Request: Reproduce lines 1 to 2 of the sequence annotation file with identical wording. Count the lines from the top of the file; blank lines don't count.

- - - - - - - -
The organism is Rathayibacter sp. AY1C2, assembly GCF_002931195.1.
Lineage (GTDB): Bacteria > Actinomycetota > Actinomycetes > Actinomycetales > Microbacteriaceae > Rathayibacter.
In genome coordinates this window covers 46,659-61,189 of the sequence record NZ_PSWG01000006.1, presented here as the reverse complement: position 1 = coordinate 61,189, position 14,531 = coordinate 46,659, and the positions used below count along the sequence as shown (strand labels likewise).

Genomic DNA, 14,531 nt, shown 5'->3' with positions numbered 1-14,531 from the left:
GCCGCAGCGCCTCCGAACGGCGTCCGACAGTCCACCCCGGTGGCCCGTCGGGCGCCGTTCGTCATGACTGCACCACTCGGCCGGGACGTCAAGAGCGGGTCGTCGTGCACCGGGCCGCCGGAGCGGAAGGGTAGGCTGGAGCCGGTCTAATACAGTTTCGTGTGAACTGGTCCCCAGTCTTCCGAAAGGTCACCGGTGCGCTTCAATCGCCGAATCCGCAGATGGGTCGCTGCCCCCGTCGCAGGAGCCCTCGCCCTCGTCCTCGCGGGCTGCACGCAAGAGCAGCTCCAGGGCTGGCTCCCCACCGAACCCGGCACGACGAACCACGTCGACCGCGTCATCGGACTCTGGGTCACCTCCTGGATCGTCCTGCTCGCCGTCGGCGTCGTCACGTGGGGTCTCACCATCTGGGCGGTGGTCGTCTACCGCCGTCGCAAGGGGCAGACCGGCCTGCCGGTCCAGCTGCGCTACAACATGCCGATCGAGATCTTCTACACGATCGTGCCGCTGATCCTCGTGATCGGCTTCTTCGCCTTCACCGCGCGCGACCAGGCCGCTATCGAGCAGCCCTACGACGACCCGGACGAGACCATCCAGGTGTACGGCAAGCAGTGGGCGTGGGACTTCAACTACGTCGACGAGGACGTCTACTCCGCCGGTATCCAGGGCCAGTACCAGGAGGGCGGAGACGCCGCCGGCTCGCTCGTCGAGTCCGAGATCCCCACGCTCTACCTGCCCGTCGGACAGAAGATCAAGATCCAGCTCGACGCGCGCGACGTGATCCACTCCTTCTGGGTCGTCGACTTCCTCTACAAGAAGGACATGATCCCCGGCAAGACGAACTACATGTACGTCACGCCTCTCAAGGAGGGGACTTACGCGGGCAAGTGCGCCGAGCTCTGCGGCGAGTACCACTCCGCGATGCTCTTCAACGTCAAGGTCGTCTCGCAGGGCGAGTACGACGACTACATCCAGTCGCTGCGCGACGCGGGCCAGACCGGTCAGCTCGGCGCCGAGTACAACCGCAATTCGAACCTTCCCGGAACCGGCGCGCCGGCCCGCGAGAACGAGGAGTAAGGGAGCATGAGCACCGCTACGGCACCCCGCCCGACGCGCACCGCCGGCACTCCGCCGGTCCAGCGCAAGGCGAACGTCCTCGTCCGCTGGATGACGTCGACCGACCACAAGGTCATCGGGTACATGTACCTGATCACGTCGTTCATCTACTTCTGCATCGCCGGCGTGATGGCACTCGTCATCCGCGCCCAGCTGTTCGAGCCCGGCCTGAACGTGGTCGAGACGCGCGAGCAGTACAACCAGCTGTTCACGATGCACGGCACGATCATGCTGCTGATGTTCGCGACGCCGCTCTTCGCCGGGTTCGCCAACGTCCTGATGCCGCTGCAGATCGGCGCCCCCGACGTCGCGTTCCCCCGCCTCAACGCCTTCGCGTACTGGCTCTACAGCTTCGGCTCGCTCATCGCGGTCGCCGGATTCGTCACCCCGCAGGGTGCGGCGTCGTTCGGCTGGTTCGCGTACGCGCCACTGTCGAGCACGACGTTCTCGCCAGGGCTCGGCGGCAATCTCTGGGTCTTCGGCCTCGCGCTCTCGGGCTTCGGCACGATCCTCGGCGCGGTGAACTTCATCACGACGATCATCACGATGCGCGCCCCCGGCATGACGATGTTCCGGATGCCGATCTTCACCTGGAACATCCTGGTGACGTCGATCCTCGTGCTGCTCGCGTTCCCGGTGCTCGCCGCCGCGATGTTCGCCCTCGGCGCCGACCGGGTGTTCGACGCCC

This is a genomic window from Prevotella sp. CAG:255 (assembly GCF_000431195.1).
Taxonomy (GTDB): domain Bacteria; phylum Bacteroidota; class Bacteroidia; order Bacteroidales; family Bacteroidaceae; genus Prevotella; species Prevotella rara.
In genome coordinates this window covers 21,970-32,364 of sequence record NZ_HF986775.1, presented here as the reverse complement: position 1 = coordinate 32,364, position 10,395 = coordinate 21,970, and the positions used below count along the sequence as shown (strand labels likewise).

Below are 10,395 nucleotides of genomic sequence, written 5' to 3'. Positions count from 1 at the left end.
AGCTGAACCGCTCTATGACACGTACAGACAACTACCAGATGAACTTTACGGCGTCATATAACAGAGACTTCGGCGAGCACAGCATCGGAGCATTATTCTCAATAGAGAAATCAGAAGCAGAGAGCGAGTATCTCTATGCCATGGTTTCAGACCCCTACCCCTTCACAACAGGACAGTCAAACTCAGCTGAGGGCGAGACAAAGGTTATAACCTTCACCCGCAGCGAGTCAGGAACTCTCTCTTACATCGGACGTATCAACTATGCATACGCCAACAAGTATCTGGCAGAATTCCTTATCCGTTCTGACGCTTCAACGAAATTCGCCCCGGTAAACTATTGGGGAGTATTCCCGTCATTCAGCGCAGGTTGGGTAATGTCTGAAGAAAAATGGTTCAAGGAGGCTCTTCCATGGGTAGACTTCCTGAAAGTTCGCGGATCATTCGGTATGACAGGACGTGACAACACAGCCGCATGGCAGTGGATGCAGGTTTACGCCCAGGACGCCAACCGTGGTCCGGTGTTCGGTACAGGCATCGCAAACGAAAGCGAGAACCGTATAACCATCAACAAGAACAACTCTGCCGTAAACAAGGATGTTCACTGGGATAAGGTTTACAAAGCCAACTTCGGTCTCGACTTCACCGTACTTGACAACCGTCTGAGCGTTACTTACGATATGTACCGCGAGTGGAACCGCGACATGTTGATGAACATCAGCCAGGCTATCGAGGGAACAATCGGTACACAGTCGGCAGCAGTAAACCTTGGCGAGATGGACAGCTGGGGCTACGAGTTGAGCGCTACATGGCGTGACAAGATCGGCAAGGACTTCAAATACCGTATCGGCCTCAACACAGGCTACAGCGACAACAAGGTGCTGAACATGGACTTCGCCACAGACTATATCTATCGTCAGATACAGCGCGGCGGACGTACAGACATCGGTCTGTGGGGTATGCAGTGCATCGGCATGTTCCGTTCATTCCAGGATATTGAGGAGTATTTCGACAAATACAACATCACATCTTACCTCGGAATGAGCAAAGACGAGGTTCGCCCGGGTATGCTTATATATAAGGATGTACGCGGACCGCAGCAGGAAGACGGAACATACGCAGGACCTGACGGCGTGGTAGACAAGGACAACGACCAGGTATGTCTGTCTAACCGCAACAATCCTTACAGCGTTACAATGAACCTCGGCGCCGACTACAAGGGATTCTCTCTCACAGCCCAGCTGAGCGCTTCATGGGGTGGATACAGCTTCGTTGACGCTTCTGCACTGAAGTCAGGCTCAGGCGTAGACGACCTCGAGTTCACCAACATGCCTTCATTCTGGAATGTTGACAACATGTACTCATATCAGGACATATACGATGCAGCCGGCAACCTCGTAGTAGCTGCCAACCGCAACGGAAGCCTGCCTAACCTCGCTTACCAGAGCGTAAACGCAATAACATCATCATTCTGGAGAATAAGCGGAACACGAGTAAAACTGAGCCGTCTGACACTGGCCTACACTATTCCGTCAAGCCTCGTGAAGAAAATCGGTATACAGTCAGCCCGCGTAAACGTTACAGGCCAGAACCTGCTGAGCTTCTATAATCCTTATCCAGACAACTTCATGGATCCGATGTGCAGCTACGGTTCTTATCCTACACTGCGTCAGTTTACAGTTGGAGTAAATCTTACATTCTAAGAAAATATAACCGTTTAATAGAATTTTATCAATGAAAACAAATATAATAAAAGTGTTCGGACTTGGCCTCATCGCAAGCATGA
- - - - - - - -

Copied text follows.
The organism is Rathayibacter sp. AY1C2, assembly GCF_002931195.1.
Lineage (GTDB): Bacteria > Actinomycetota > Actinomycetes > Actinomycetales > Microbacteriaceae > Rathayibacter.